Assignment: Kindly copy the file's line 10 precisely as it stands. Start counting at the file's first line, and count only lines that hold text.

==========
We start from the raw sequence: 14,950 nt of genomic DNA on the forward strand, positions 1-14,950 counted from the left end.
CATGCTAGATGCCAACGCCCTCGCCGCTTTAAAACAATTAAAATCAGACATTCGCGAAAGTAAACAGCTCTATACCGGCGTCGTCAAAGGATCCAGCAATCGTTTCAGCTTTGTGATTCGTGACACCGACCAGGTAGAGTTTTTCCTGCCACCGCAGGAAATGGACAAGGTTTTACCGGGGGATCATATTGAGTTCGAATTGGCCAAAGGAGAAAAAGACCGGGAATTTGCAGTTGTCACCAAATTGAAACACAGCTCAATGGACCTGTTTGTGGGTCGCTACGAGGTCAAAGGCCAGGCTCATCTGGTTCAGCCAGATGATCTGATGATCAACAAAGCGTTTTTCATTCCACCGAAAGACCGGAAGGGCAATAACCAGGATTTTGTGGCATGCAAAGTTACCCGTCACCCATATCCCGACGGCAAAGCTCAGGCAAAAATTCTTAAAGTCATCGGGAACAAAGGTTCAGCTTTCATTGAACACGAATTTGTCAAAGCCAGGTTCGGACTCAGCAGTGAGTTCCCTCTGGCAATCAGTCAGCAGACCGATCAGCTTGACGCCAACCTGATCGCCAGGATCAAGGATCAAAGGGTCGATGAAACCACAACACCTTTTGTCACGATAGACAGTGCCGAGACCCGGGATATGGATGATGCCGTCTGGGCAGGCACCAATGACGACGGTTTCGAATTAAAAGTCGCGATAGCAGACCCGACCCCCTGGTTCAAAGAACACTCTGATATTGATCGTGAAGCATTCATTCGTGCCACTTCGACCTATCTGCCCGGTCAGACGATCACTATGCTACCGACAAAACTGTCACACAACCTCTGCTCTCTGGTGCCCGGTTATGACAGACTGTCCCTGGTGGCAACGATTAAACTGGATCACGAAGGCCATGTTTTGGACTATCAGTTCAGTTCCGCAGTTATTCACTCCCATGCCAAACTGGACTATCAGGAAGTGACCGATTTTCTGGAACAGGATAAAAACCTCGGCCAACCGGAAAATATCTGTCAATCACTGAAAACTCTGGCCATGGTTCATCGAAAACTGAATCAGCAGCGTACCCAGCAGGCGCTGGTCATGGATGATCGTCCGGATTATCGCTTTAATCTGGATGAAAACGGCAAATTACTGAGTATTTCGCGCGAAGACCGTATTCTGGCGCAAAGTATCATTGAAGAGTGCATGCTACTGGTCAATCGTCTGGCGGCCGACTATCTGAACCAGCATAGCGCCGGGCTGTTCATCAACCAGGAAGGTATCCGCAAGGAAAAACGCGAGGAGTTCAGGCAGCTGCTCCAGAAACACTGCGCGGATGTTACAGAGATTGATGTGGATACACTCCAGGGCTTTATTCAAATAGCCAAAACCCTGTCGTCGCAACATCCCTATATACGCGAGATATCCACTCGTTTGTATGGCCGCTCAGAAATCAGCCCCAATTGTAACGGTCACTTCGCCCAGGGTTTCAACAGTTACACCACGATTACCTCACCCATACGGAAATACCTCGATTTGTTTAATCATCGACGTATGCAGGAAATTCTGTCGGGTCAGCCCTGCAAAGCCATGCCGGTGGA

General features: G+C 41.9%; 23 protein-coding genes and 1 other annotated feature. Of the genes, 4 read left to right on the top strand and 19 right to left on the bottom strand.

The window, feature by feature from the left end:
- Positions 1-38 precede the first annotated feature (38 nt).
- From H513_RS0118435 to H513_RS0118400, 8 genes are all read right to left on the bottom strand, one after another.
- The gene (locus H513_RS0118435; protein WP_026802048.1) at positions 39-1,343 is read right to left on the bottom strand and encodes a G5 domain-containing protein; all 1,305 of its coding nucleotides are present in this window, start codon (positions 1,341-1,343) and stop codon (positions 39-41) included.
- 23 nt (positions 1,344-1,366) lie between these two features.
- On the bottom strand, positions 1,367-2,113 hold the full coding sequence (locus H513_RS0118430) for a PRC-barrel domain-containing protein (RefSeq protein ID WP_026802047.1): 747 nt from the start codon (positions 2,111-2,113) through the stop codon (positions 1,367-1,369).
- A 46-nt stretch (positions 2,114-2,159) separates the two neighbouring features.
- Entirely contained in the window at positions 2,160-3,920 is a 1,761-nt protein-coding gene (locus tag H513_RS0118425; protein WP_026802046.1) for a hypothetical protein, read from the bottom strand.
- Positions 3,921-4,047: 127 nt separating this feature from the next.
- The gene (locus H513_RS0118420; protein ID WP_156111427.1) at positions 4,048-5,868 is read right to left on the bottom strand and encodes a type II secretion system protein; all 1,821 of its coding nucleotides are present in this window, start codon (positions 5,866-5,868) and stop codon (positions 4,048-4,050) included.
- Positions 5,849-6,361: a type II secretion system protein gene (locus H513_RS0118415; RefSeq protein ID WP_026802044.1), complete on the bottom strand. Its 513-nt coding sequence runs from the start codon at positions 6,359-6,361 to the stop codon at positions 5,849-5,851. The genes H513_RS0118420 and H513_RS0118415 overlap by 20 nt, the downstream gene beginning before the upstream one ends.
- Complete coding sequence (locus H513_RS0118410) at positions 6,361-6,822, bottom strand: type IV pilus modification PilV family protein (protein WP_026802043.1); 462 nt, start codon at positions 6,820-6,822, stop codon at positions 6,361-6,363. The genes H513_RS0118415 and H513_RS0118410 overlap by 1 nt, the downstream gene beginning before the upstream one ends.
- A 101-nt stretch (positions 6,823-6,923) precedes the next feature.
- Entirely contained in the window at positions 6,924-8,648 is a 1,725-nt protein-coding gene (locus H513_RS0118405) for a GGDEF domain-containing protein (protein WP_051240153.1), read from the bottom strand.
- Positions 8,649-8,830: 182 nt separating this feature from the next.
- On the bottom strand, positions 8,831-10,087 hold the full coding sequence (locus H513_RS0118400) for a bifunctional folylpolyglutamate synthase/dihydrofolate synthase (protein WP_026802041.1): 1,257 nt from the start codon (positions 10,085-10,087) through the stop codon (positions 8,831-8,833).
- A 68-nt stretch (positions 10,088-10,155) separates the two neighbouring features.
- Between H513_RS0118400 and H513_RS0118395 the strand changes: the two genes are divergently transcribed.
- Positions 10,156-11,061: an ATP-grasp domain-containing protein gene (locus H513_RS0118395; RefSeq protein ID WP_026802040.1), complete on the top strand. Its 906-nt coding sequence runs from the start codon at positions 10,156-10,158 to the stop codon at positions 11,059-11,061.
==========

- A 46-nt stretch (positions 2,114-2,159) separates the two neighbouring features.